Yatra naari pujyate; tatra ramate devata—is a famous mantra, which means, ‘god is pleased where woman is worshiped’.  In spite of being a male dominated society and in many ways woman is thrashed and exploited, yet our society is more ‘woman’ centric than male.  Though western concept and values are influencing Indian society in every way, yet a normal Indian can never think of living without having some kind of relationship with a woman—as a mother, sister, wife etc.  In a sense, I can say this with some confidence that without a woman an Indian male will feel incomplete.  That is why even a sannyasi is entitled to bow before his mother, take care of her and even allowed to do final rites to her.

A woman is the center of life to a man and particularly to a home.  That’s why Mahabharata says, ‘na grham grham ity aahu grhiiç grham ucyate.’1—a house is not a home but only a woman (wife) makes a house as a home.  A married man living alone in a rented house is not called as a family.  Whereas a woman living away from her husband is considered as a home.  For example, if the husband works at Delhi leaving his wife at Chennai, he will say, ‘my family is at Chennai’.  Whereas his wife will never say ‘my family is at Delhi’ but ‘my husband works at Delhi’.  So without a wife a man cannot have a home.

The importance of woman in Indian life can be understood even through certain terms like ‘dharmapatni; pati bhakti’ etc.   Of course language is based on convention and acceptance to understand a concept or thing.  However, in India this very convention and common acceptance shows the importance of a woman in life for all and particularly for a man.  We never heard or have a term like ‘dharmapati’ or ‘patni bhakti’.  Graha-dharma (home/family dharma) is entrusted mostly with a woman. Without a wife a man cannot do most (or) any of his grahastyadharma (householder duty), the convention rightly attributed this word to woman as ‘dharmapatni’.2  Even Rama has to perform ashvameda yajna (horse sacrifice) by keeping a golden statue of Sita next to him, when she was exiled to the forest by him.  In India, so far any male living without marriage is not accepted or welcomed in a community or society.  Living as ‘single’ (like that is in the West) never considered as normal part life and such life is considered as an aberration.   Though this trend is slowly creeping in Indi in some urban society, yet it is not considered as normal part of our life.  After bachelorhood (brahmachari) one should marry or become a sannyasi.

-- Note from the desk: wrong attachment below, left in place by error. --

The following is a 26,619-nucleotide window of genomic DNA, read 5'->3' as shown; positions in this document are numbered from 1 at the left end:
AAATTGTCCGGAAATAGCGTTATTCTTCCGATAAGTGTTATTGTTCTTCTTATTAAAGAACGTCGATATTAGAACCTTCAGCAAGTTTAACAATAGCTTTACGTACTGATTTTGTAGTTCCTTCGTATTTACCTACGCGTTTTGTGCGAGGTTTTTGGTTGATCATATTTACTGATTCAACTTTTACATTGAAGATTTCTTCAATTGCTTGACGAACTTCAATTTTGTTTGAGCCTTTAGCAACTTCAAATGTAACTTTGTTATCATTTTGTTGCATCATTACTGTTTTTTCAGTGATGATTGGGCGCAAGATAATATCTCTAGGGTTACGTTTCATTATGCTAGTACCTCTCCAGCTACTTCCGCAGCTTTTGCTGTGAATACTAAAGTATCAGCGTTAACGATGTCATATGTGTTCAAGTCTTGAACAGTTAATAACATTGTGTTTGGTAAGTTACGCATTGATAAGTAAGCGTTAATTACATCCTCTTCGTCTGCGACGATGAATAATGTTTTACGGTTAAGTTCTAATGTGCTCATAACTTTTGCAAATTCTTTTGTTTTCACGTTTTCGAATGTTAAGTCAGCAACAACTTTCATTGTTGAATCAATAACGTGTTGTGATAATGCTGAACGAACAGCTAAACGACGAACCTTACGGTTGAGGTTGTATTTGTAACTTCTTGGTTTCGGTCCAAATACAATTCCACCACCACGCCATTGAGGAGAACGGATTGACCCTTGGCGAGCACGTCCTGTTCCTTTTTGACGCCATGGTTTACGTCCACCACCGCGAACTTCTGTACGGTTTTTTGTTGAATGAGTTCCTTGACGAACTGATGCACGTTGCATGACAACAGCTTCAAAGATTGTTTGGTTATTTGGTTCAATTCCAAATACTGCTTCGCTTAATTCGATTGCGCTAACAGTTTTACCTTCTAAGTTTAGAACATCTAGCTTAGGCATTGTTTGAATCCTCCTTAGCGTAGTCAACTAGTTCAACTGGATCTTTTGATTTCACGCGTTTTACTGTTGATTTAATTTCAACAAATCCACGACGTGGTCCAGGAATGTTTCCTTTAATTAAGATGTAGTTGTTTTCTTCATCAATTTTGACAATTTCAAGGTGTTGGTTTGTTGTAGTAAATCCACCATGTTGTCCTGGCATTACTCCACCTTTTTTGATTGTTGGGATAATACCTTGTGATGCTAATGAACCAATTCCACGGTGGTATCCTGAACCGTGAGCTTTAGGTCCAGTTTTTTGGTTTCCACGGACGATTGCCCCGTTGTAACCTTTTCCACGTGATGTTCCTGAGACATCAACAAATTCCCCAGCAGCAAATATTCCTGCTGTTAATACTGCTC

So the word of ‘Patibhakti’ (bhakti towards husband), will help us to understand the main point that woman is the center and link for all relationship in a home.  As a human being, though woman and man are one and the same, yet the way woman still remain as the pivot of all relationship in a home remains universal.  And the word ‘Patidharma’ only highlights this importance.  However talented, gifted and have all kinds of facilities a man cannot run a home without a woman.  Because running a home is not merely handling physical/material objects.  It is to link and give respective role in relationship to each person in a home.  A husband can have real love for his wife but he can never replace his wife in her multi-centered role in a home.  Her ‘bhakti’ (viz. relationship) to her pati (husband), extends to all other relationship.  That is why, immediately after the marriage, when she moves away from her parents, she could naturally relate with her husband’s relatives (and friend’s family) even without having any pre-acquaintance with them.  Though there could be few exceptions, yet however try a man (husband) cannot have the same kind of ‘bhakti’ (relationship viz, ‘Patini bhakti) like his wife.  Though these terms (dharmapatni; patibhakti) were not consciously created keeping this principle in mind, it evolved naturally understanding the role of a woman in life.

Long before I read in a book that man (husband) seeks pleasure whereas woman (wife) seeks pleasure and security.  This security she not only seeks for her but also provides to every other member in a family.  That is why a Tamil writer once wrote in his novel: man knows how to put dots but only a woman knows how to link them and make a beautiful kolam (pattern or rangoli).  One ancient Tamil songs says that once wife is gone all kinds of goodness gone along with her from a man’s life.3  This is true as the main link in his life with others is gone with his wife.  Interestingly, at least in India, this never happens to a woman even if her husband passes away.

Though a sannyasi, I have the privilege and blessing to take care of my mother.  And I know that because of her alone several of my relatives still keep their relationship with me (or I keep my relationship with them).